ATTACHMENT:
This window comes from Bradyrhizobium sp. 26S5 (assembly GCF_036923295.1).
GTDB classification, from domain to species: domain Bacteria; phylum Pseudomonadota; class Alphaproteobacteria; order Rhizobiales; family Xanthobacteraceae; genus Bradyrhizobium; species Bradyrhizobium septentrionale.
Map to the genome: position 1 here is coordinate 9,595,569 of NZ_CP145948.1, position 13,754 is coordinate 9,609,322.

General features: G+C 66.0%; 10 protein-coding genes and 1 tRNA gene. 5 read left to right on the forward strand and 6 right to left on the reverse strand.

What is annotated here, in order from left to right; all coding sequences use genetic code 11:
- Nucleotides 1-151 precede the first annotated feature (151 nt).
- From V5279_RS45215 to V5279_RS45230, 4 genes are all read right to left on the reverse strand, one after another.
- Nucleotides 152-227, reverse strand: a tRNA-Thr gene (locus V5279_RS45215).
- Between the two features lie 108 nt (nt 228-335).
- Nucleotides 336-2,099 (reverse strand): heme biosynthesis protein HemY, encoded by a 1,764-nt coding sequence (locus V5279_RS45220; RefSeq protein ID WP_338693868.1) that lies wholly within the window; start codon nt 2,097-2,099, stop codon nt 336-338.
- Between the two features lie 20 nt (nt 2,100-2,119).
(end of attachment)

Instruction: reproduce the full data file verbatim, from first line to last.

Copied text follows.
This window comes from Bradyrhizobium sp. 26S5 (assembly GCF_036923295.1).
GTDB classification, from domain to species: domain Bacteria; phylum Pseudomonadota; class Alphaproteobacteria; order Rhizobiales; family Xanthobacteraceae; genus Bradyrhizobium; species Bradyrhizobium septentrionale.
Map to the genome: position 1 here is coordinate 9,595,569 of NZ_CP145948.1, position 13,754 is coordinate 9,609,322.

General features: G+C 66.0%; 10 protein-coding genes and 1 tRNA gene. 5 read left to right on the forward strand and 6 right to left on the reverse strand.

What is annotated here, in order from left to right; all coding sequences use genetic code 11:
- Nucleotides 1-151 precede the first annotated feature (151 nt).
- From V5279_RS45215 to V5279_RS45230, 4 genes are all read right to left on the reverse strand, one after another.
- Nucleotides 152-227, reverse strand: a tRNA-Thr gene (locus V5279_RS45215).
- Between the two features lie 108 nt (nt 228-335).
- Nucleotides 336-2,099 (reverse strand): heme biosynthesis protein HemY, encoded by a 1,764-nt coding sequence (locus V5279_RS45220; RefSeq protein ID WP_338693868.1) that lies wholly within the window; start codon nt 2,097-2,099, stop codon nt 336-338.
- Between the two features lie 20 nt (nt 2,100-2,119).